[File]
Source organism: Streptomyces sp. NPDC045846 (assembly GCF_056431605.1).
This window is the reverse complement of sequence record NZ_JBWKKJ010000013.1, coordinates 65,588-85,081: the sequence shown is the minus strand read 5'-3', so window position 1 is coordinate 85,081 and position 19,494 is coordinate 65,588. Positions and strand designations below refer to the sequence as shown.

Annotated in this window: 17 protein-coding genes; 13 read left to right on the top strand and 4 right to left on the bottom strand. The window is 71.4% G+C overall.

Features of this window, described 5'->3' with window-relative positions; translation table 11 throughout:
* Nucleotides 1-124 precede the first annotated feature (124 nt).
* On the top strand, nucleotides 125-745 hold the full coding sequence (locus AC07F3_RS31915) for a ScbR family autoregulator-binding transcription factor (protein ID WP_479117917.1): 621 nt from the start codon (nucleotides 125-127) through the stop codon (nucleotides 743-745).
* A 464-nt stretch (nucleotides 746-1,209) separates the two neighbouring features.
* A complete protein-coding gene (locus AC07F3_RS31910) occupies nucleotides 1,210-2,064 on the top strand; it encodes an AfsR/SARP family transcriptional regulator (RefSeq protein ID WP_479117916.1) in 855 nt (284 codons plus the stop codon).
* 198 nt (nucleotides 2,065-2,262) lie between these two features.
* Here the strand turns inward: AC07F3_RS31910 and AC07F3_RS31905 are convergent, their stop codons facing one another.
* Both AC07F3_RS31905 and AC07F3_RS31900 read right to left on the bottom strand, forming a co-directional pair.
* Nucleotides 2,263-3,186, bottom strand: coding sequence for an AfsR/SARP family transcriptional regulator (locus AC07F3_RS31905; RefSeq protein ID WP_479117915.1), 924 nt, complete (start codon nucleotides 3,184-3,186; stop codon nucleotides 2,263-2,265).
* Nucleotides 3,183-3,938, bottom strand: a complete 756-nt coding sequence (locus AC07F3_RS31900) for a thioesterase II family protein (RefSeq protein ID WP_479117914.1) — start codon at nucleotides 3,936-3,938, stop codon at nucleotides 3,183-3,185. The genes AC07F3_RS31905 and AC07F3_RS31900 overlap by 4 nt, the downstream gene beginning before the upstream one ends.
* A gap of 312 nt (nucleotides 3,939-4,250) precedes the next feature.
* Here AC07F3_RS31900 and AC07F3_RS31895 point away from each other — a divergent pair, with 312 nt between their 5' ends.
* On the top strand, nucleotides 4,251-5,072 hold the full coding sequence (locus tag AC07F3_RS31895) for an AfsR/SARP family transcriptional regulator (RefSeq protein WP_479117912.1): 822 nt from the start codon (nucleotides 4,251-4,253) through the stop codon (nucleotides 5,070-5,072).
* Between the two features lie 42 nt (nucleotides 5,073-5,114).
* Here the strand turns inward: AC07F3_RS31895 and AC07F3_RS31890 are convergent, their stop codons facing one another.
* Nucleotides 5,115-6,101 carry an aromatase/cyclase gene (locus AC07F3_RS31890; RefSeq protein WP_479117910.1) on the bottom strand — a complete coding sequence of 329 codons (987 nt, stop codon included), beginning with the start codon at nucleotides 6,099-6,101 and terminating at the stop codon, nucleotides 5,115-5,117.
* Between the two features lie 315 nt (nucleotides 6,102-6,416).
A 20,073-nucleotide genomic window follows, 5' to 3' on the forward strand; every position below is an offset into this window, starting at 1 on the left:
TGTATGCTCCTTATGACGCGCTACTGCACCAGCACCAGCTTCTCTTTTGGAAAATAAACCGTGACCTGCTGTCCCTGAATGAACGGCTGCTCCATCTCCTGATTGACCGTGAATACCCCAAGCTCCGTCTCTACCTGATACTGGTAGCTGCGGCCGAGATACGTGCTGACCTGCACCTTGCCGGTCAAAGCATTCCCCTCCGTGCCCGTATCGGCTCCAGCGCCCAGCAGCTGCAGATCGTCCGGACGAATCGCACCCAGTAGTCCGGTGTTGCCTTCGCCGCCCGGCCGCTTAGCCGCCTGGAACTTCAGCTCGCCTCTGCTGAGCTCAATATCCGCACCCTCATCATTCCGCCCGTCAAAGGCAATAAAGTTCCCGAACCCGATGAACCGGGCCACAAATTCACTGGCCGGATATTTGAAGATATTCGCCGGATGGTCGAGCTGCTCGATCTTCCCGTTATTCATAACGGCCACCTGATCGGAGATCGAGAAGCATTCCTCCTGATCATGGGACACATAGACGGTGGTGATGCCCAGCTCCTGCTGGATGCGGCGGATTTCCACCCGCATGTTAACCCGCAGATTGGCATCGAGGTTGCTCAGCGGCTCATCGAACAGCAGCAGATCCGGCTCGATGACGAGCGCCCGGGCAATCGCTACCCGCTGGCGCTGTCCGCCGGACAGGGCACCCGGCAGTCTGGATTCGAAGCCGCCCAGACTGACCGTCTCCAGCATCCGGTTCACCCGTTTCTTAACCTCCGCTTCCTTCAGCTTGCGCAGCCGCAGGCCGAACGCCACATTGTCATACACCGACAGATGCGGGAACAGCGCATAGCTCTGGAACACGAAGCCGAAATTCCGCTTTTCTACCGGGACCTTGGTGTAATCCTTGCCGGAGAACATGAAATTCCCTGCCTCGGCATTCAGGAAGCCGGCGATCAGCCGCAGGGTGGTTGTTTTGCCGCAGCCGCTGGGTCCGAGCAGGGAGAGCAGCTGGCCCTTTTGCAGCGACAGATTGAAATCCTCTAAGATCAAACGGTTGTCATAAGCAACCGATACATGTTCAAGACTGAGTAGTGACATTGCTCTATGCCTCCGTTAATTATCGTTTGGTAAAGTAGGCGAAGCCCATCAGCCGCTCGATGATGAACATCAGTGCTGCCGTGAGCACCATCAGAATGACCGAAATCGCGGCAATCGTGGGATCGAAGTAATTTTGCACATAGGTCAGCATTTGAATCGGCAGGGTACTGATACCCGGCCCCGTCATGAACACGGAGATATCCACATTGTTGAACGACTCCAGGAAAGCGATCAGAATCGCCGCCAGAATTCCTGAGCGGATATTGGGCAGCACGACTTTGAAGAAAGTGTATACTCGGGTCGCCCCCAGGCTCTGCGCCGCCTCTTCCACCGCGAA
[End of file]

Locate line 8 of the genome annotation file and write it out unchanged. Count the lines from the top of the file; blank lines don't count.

* A complete protein-coding gene (locus AC07F3_RS31910) occupies nucleotides 1,210-2,064 on the top strand; it encodes an AfsR/SARP family transcriptional regulator (RefSeq protein ID WP_479117916.1) in 855 nt (284 codons plus the stop codon).